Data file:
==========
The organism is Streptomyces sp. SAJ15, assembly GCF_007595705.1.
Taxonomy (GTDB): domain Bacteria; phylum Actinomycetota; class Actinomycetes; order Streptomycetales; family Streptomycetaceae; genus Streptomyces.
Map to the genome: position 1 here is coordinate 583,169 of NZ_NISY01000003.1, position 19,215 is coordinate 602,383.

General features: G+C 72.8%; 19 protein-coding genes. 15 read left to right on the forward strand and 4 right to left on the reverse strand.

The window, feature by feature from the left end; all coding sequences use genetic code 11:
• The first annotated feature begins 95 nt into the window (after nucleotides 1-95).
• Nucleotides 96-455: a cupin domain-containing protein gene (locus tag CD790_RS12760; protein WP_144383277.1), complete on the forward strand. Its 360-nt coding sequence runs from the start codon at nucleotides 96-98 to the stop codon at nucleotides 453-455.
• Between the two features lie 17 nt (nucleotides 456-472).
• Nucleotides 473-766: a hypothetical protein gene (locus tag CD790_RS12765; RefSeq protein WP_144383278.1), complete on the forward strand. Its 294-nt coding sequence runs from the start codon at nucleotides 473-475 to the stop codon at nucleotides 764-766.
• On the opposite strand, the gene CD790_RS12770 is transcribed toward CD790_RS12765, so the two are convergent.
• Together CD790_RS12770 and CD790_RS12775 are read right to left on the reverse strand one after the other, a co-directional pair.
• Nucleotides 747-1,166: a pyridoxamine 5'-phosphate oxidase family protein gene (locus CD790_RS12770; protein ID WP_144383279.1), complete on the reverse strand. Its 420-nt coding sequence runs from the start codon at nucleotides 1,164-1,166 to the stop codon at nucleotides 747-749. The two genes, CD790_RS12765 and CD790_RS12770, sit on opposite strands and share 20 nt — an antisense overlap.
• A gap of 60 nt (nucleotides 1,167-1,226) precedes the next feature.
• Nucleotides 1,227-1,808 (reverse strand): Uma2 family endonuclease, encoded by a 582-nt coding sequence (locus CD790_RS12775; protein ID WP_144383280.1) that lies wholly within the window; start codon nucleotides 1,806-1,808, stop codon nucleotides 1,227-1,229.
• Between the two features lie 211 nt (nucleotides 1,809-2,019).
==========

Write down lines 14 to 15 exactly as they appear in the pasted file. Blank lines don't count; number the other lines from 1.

• Nucleotides 1,227-1,808 (reverse strand): Uma2 family endonuclease, encoded by a 582-nt coding sequence (locus CD790_RS12775; protein ID WP_144383280.1) that lies wholly within the window; start codon nucleotides 1,806-1,808, stop codon nucleotides 1,227-1,229.
• Between the two features lie 211 nt (nucleotides 1,809-2,019).